Wiping Out Data
Jeffrey F. Bloss
jbloss at tampabay.rr.com
Wed Mar 28 00:56:28 UTC 2007
> The dod scrub sequence is compliant with the DoD 5220.22-M procedure for
> sanitizing removeable and non-removeable rigid disks which requires
> overwriting all addressable locations with a character, its complement,
> then a random character, and verify. Please refer to the DoD document
> for additional constraints.
I'd be a little cautious about relying on any DoD published standard as
something even a modestly competent "attacker" can't easily compromise.
It only makes sense for an agency with a mission statement that
includes not only not only protecting their own intelligence, but
collecting the other side's, to tell the world "three wipes is enough".
The random/compliment/zero thing would be a nice touch in fact. Sounds
thorough and probably sets up certain predictable residual patterns the
NSA just drools over. ;)
Conspiracy theroies aside, in my experience the "DoD" doesn't wipe
sensitive data at all except under very rare circumstances, and even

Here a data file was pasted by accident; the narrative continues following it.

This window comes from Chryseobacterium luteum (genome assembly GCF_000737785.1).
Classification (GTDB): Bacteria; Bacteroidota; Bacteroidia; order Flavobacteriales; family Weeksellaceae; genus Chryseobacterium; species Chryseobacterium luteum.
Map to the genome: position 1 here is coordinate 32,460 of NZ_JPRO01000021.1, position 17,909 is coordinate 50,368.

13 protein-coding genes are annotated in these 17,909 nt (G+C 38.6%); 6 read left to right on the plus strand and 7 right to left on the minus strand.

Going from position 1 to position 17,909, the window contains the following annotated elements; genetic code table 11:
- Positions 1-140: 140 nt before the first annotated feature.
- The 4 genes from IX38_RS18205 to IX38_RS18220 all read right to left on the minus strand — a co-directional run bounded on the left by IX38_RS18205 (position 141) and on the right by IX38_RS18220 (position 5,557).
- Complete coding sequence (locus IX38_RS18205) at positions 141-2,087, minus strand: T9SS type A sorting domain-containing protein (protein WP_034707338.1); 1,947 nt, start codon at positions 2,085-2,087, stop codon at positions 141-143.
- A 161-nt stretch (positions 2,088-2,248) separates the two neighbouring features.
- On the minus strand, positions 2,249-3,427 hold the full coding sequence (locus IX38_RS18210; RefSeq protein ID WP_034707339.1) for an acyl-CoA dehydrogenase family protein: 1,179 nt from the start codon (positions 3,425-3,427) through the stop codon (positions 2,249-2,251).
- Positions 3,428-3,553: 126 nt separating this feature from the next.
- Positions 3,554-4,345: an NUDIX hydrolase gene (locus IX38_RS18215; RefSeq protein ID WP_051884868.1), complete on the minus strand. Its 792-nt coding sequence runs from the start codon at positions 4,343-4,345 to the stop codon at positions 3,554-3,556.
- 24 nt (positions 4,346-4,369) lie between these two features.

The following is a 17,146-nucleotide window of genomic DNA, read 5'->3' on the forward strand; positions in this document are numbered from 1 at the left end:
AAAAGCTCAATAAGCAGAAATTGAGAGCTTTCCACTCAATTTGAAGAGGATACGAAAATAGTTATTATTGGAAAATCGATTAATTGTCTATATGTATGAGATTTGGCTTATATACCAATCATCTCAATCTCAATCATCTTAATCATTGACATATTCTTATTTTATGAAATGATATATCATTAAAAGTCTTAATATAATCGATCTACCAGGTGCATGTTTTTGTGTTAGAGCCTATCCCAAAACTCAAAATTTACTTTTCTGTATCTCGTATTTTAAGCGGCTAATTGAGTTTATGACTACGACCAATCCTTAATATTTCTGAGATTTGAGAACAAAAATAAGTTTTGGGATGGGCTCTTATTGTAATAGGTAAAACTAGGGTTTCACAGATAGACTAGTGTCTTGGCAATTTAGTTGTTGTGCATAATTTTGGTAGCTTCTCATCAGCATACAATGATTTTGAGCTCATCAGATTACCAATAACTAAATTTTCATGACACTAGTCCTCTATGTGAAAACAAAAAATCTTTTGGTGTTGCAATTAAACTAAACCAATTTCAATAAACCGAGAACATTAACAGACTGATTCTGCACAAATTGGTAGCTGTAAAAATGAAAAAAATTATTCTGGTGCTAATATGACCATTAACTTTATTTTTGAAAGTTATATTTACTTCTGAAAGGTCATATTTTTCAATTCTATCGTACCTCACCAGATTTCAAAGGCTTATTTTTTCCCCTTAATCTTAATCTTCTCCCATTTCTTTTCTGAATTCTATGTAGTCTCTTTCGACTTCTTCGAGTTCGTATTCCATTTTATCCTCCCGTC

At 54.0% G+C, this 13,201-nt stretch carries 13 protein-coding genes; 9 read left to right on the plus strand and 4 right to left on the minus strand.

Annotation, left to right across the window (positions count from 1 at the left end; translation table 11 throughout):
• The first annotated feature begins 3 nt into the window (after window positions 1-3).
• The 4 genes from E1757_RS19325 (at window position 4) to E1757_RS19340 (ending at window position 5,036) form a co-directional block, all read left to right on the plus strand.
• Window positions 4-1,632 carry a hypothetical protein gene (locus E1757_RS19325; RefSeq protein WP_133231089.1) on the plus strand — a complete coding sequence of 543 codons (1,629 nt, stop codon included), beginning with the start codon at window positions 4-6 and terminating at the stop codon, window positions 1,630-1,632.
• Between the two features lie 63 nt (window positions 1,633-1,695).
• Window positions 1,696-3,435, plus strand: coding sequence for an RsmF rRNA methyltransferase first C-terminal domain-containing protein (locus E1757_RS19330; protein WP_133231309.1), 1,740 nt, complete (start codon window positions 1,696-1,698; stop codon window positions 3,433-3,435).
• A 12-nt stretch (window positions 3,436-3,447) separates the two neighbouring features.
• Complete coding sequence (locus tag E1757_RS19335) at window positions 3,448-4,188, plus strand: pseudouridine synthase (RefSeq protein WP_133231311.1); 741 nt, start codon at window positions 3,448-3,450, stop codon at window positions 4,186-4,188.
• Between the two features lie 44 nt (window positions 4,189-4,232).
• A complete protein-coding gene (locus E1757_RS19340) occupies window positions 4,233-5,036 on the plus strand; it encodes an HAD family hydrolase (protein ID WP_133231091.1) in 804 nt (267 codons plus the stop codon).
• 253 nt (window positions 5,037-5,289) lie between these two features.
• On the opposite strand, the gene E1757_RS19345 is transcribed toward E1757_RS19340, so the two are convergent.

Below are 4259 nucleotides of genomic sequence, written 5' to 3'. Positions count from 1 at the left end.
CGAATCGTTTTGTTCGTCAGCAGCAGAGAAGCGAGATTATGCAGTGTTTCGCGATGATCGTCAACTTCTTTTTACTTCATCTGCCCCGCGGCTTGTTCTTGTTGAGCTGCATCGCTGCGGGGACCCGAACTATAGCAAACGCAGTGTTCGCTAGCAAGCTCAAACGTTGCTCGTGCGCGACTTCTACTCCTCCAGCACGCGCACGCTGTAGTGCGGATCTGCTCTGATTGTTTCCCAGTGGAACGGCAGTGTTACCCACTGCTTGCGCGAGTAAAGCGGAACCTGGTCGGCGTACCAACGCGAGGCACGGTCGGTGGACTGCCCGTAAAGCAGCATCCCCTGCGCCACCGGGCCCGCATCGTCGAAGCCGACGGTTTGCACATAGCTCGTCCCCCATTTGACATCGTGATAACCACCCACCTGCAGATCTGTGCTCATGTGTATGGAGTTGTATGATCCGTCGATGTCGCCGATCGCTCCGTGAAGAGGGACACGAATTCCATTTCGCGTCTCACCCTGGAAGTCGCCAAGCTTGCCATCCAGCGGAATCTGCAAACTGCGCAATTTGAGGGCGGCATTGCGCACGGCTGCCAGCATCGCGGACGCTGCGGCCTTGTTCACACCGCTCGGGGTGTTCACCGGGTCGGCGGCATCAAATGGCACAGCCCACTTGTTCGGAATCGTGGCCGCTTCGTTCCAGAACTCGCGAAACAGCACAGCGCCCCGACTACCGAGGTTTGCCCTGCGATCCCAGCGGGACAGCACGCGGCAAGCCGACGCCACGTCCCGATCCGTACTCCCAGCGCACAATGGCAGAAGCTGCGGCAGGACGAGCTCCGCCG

then it's done in bulk with high tech degaussing equipment. Digital
media is typically treated the same as paper documents. Shredded,
incinerated, dissolved in a suitable liquid, and flushed down special
drains where it's "aged" before being ultimately disposed of. All under
armed guard of course.
I've even seen really expensive, hermetically sealed crypto hardware
"black boxes" that were designed to violently self destruct upon being
opened, decommissioned this way just to be on the safe side.
I could tell you more, but then I'd have to kill you. ;o)
_?_ Outside of a dog, a book is a man's best friend.
(o o) Inside of a dog, it's too dark to read.
-oOO-(_)--OOo------------------------------[ Groucho Marx ]---
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